Systematic Parasitology

, Volume 26, Issue 2, pp 81–90 | Cite as

Two new tapeworms from the goblin shark Mitsukurina owstoni off Australia

  • J. N. Caira
  • L. S. Runkle


Internal parasites are reported from the goblin shark Mitsukurina owstoni for the first time. The shark examined was a 190 kg male collected off of Ulladulla, New South Wales, Australia and deposited at the Australian Museum in Sydney. What appear to be 4 different species of tapeworms were recovered from the spiral intestine. These included two new species, Litobothrium amsichensis n. sp. (order Litobothridea) and Marsupiobothrium gobelinus n. sp. (order Tetraphyllidea), as well as one specimen of a trypanorhynch and one scolex of a second tetraphyllidean. The latter two species are unidentifiable without further material. The generic placement of the new tetraphyllidean is somewhat problematical; this genus was thought to be the most appropriate placement at present. The most conspicuous difference between the new litobothridean and the five other species in the order is that it possesses dorso-ventral projections on five rather than four or three anterior segments. The discovery of a litobothridean parasitising the goblin shark is consistent with the systematic placement of the Mitsukurinidae within the Lamniformes, and may preliminarily indicate close affinities between the Alopidae, Odontaspidae and Mitsukurinidae. The phyllobothriid differs from the five other species of Marsupiobothrium in its possession of extremely long bothridial peduncles, its lack of an arcuate cylindrical pad on the posterior bothridial margins and its possession of a marginal, distinct apical sucker rather than a submarginal, diffuse apical sucker on each bothridium. Four detached specimens of the new phyllobothriid retained tips of mucosal villi within their bothridia. From these specimens it appears that the peduncles allow this species to stretch its scolex for attachment to up to four villi simultaneously.


White Shark Vitelline Follicle Excretory Duct Shark Species Mature Segment 
These keywords were added by machine and not by the authors. This process is experimental and the keywords may be updated as the learning algorithm improves.


Unable to display preview. Download preview PDF.

Unable to display preview. Download preview PDF.


  1. Brooks, D.R., Hoberg, E.P. & Weekes, P.J. (1991) Preliminary phylogenetic systematic analysis of the major lineages of the Eucestoda (Platyhelminthes: Cercomeria) Proceedings of the Biological Society of Washington, 104, 651–668.Google Scholar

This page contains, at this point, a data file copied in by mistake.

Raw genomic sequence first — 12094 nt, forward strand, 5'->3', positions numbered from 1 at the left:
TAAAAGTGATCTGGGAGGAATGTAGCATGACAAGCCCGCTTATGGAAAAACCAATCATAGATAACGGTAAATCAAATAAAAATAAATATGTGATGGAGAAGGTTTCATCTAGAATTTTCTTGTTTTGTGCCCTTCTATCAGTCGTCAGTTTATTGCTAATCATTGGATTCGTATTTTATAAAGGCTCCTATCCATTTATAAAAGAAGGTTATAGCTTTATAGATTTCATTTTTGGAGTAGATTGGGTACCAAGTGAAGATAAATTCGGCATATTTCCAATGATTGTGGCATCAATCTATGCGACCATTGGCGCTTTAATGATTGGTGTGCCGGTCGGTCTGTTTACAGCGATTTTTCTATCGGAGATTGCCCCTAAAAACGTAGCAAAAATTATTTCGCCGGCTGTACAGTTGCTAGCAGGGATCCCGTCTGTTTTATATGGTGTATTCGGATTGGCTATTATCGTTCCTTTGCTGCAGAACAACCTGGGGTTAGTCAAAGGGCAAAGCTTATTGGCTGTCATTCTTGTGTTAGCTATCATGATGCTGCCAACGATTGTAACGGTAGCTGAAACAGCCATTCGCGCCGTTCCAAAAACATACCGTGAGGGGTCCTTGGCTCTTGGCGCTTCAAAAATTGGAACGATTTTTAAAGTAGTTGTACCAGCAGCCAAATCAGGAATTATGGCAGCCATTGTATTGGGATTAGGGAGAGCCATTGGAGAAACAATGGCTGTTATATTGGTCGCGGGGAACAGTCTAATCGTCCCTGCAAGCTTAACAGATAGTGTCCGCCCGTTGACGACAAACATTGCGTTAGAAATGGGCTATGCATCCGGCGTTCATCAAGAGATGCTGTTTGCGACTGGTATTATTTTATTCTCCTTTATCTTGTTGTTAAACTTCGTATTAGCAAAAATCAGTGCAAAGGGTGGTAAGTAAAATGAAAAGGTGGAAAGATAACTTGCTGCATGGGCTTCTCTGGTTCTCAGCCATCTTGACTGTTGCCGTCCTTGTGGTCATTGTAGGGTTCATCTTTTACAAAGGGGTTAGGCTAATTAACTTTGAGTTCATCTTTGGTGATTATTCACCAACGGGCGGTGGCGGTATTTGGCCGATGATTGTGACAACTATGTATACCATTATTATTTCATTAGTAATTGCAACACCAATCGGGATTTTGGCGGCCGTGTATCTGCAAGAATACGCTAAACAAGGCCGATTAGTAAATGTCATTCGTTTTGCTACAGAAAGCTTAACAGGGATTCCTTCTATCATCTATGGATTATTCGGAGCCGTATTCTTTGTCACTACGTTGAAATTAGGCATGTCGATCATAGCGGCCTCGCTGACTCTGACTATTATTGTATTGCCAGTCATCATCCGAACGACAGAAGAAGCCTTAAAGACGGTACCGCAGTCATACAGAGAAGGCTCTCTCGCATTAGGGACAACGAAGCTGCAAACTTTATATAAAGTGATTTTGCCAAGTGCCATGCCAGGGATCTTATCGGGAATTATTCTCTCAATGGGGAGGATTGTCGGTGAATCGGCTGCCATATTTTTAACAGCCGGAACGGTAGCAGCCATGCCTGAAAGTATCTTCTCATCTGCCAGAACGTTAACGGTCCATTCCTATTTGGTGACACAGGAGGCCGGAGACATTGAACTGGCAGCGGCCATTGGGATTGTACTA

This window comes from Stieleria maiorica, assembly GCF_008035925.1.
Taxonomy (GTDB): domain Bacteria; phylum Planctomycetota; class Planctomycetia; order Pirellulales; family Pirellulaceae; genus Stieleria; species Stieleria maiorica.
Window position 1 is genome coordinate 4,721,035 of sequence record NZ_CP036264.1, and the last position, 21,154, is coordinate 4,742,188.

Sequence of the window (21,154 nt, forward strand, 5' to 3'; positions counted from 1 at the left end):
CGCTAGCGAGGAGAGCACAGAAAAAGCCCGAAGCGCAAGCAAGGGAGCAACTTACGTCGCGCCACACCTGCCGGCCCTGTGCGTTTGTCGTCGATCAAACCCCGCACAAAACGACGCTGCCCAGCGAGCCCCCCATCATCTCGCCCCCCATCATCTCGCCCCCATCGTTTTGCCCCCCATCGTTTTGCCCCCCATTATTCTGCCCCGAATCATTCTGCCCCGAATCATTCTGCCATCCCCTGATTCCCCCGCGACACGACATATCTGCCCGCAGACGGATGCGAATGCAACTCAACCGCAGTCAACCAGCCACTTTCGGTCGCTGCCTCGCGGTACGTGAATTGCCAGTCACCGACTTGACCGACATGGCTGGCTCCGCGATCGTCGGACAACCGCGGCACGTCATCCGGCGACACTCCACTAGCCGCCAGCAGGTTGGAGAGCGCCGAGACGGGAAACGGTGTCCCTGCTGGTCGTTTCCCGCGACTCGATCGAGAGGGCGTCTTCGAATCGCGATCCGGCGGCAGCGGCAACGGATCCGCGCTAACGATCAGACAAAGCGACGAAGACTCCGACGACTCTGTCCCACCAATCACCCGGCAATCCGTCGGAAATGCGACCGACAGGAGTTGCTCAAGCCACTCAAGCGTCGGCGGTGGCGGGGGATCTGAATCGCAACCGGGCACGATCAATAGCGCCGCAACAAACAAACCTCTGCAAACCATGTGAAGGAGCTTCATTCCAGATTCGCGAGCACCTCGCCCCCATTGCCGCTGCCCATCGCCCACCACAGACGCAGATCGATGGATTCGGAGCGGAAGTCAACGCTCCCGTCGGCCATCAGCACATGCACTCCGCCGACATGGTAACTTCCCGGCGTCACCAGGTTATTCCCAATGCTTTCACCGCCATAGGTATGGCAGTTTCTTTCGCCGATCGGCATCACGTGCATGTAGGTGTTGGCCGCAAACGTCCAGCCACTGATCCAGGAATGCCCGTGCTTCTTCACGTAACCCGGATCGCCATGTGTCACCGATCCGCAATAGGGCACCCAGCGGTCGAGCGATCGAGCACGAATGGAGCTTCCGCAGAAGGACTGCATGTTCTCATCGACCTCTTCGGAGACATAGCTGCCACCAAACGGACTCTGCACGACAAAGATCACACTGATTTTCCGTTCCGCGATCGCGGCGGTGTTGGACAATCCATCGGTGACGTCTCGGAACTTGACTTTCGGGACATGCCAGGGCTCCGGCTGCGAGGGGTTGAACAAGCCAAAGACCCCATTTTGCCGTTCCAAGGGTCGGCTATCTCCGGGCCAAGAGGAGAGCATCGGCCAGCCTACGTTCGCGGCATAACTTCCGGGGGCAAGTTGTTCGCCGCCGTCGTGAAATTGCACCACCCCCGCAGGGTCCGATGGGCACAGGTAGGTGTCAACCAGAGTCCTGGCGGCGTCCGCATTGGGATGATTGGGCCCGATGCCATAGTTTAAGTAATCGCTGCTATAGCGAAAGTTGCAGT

2. Compagno, L. (1984) FAO species catalogue. Vol. 4, Parts 1 and 2: Sharks of the world. An annotated and illustrated catalogue of shark species known to date. FAO Fisheries Synopsis, 125, 655 pp.Google Scholar
  3. Compagno, L. (1990) Relationships of the megamouth shark, Megachasma pelagios (Lamniformes: Megachasmidae), with comments on its feeding habits. In: Elasmobranchs as living resources: advances in the biology, ecology, systematics, and the status of the fisheries. NOAA Technical Report. NMFS, 90, 357–380.Google Scholar
  4. Dailey, M. (1969) Litobothrium alopias and L. coniformis, two new cestodes representing a new order from elasmobranch fishes. Proceedings of the Helminthological Society of Washington, 36, 218–224.Google Scholar
  5. Dailey, M. (1971) Litobothrium gracile sp. n. (Eucestoda: Litobothridea) from the sand shark (Odontaspis ferox). Journal of Parasitology, 57, 94–96.CrossRefGoogle Scholar
  6. Dailey, M. & Vogelbein, W. (1990) Clistobothrium carcharodoni gen. et. sp. n. (Cestoda: Tetraphyllidea) from the spiral valve of the Great White Shark (Charcharodon charcharias). Journal of the Helminthological Society of Washington, 57, 108–112.Google Scholar
  7. Euzet, L. (1959) Recherches sur les cestodes Tetraphyllides de selaciens des côtes de France. DSc Thesis, University of Montpellier: Causse, Graille & Castelneau, 263 pp.Google Scholar
  8. Kurochkin, Y. B. & Slenkis, A.Y. (1973) New representatives and the composition of the order Litobothridea Dailey, 1969 (Cestoidea). Parazitologiya, 7, 502–508. (In Russian)Google Scholar
  9. Linton, E. (1922a) A new cestode from the maneater and mackerel sharks. Proceedings of the United States National Museum, 61, 1–16.Google Scholar
  10. Linton, E. (1922b) A contribution to the anatomy of Dinobothrium, a genus of selachian tapeworms; with descriptions of two new species. Proceedings of the United States National Museum, 60, 1–13.Google Scholar
  11. Riser, N.W. (1955) Studies on cestode parasites of sharks and skates. Journal of the Tennessee Academy of Science, 30, 265–311.Google Scholar
  12. Schmidt, G. (1986) CRC handbook of tapeworm identification. Boca Raton, Florida: CRC Press, 675 pp.Google Scholar
  13. Stevens, J.D. & Paxton, J.R. (1985) A new record of the goblin shark; Mitsukurina owstoni family Mitsukurinidae), from eastern Australia. Proceedings of the Linnaean Society of New South Wales, 108, 39–45.Google Scholar
  14. Yamaguti, S. (1952) Studies on the helminth fauna of Japan. XLIX. Cestodes of fishes. II. Acta Medicinae Okayama, 8, 1–78.Google Scholar
  15. Wojciechowska, A. (1991) Some tetraphyllidean and diphyllidean cestodes from Antarctic batoid fishes. Acta Parasitologica Polonica, 36, 69–74.Google Scholar

Copyright information

© Kluwer Academic Publishers 1993

Authors and Affiliations

  • J. N. Caira
    • 1
  • L. S. Runkle
    • 1
  1. 1.Ecology and Evolutionary BiologyThe University of ConnecticutStorrsUSA

Personalised recommendations